Ivan Seeking

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    I think I already answered those questions. Yes, when the people living five miles to the north have an average income that is one-hundred times what yours is, there is a reason for war. I think what I described along the US border might be a modern war, and that it has the potential to degenerate into a classic war.
     
  12. Feb 27, 2007 #11

    Ivan Seeking

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    I think the only reason that you don't understand my point is that you don't understand the magnitude of the problem.
     
  13. Feb 27, 2007 #12
    Perhaps globalization creates a condition in which a nation no longer needs to go to war to realize economic gain. What is cheap labor in third-world countries if not "peaceful collaboration?" If a power can peacefully capitalize on another nation's resources, why go through the trouble to invade? It's only when a government "gets in the way" of foreign businesses that a war for economic reasons occurs.

    Perhaps we should determine which wars of the 20th-21st centuries actually were/are economic wars.
     
    Last edited: Feb 27, 2007
  14. Feb 27, 2007 #13

    russ_watters

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    SD, In "Vietnam vs the US", who exactly were the combatants and who were pro and antagonists?
    How do the different sides of the 1967 war in the Middle-East fall in there?

    In many modern examples, when the "wrong" side is winning, the rest of the world tends to come to the aid of the "right" side. In Korea, the war was just north vs south until the US (under the UN) came in. In the 1st Gulf War, the war between Kuwait and Iraq was essentially over before the world (under the UN) came in. That is the primary reason why the aggressors didn't succeed in those wars.

    So how does that mesh with your examples of Vietnam, Afghanistan, and Gulf II?

    BTW, was anything accomplished by the US eta al in Afghanistan or Iraq? and if so, could these successes be reversed? Can those countries go back to status quo anti?

    In a general sense, I would agree that war for material gain has largely become obsolete. I've heard Hussein's invasion/annexing of Kuwait referred to as "armed-robbery writ large", which makes the US the policeman who stopped them. WWII was pretty similar. The origins of the Vietnam war are pretty complex, but when the US entered, it was relatively straightforward. There were two combatants: the North and the South, with the North invading the South. Exactly like in Korea. We picked up a ball dropped by France - clearly a mistake. But France wasn't the aggressor either: it was their colony.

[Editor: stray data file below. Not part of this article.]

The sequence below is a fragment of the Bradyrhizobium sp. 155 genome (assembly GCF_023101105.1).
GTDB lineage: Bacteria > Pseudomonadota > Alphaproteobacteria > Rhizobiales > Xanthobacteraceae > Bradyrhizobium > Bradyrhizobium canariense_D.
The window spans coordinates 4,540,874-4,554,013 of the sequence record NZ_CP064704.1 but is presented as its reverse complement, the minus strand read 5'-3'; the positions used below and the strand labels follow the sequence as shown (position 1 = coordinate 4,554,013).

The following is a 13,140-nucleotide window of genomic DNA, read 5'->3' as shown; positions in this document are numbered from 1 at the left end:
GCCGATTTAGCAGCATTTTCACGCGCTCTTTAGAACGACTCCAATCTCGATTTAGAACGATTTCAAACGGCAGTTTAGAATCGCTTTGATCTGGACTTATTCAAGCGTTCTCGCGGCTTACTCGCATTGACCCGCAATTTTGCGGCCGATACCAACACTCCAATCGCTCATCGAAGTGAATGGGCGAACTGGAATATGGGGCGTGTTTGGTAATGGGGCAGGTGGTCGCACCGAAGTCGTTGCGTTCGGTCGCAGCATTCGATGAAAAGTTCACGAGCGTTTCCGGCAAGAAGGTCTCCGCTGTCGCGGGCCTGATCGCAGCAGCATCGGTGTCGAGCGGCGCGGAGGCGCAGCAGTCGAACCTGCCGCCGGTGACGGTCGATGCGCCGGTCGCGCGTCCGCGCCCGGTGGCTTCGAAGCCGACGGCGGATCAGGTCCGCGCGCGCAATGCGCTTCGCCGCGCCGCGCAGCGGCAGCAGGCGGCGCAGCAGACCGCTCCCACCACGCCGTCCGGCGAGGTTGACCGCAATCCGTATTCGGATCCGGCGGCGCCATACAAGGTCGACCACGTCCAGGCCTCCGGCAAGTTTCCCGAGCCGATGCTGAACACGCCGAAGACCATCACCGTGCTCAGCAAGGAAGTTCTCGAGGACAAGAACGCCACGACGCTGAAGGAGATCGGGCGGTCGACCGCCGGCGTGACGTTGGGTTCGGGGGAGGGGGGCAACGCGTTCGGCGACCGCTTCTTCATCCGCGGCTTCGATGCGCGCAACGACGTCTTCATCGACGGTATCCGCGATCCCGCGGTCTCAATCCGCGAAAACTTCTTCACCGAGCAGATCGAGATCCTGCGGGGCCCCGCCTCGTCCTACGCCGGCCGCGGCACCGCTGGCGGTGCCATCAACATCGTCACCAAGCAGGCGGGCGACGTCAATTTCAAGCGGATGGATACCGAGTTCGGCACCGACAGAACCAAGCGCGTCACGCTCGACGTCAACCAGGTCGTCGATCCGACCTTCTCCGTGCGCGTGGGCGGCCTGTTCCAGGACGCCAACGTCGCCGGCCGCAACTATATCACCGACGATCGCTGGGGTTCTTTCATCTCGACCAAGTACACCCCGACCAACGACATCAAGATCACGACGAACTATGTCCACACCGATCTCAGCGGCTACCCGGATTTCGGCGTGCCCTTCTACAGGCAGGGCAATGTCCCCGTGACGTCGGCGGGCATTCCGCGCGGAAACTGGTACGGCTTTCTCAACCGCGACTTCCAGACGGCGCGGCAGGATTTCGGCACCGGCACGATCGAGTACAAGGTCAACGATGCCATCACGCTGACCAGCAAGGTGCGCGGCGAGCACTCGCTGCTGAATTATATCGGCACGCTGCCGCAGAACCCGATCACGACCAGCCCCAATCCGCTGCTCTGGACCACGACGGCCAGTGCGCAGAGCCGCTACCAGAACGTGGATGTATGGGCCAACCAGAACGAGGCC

The parallels between Korea and Vietnam are pretty tight: Japanese occupation, liberation after WWII, partition by the UN, a communist North supported by China and the USSR invading a west-supported South.

    But not all examples are quite so straightforward. In many examples you seem to like, it is clear that the clear international consensus against the side you don't like (in the form of an alliance or UN-flagged military force) does not exist. Lets just cut the crap - the inuendo and dancing around you are doing is pointless: you are calling the US the antagonist/aggressor in these examples of yours. But these situations are quite clearly not analagous to other examples in this century. If you want to argue that they are, you need to make the argument. Argument-by-inuendo is not acceptable.
     
    Last edited: Feb 27, 2007
  15. Feb 27, 2007 #14
    i think even without weapons of mass destruction, the iraq regime had the power to be vary disruptive to the stability of the middle east, and as a consequence, to the prices of the resources in that region. even if this new iraqi government isn't able to stand on its own two feet, it will be a long time before entities in iraq are able to invade kuwait for example. in that regard, the interests of the western aggressors are served fairly well. unfortunately for these western interests, the costs of this stability have grown to huge amounts because of constant mismanagement by occupying forces.

    this also applies to the war in afghanistan. the taliban's ability to influence global events was greatly diminished when they were attacked in afghanistan but unfortunately for western interests, the taliban was not defeated and now is gaining more power from anti-western sentiment in the area. if the taliban were pursued to defeat, osama bin-laden brought to trial for war crimes and thrown in prison for the rest of his existence, there would be vary little chance of another 9/11. however, this has not been the case due partly to a lack of conviction to end the taliban threat, and partly to the difficult political situation in the region


    i think there is opportunity for aggressors of war is there clearly there but in recent examples this opportunity was wasted partly through mismanagement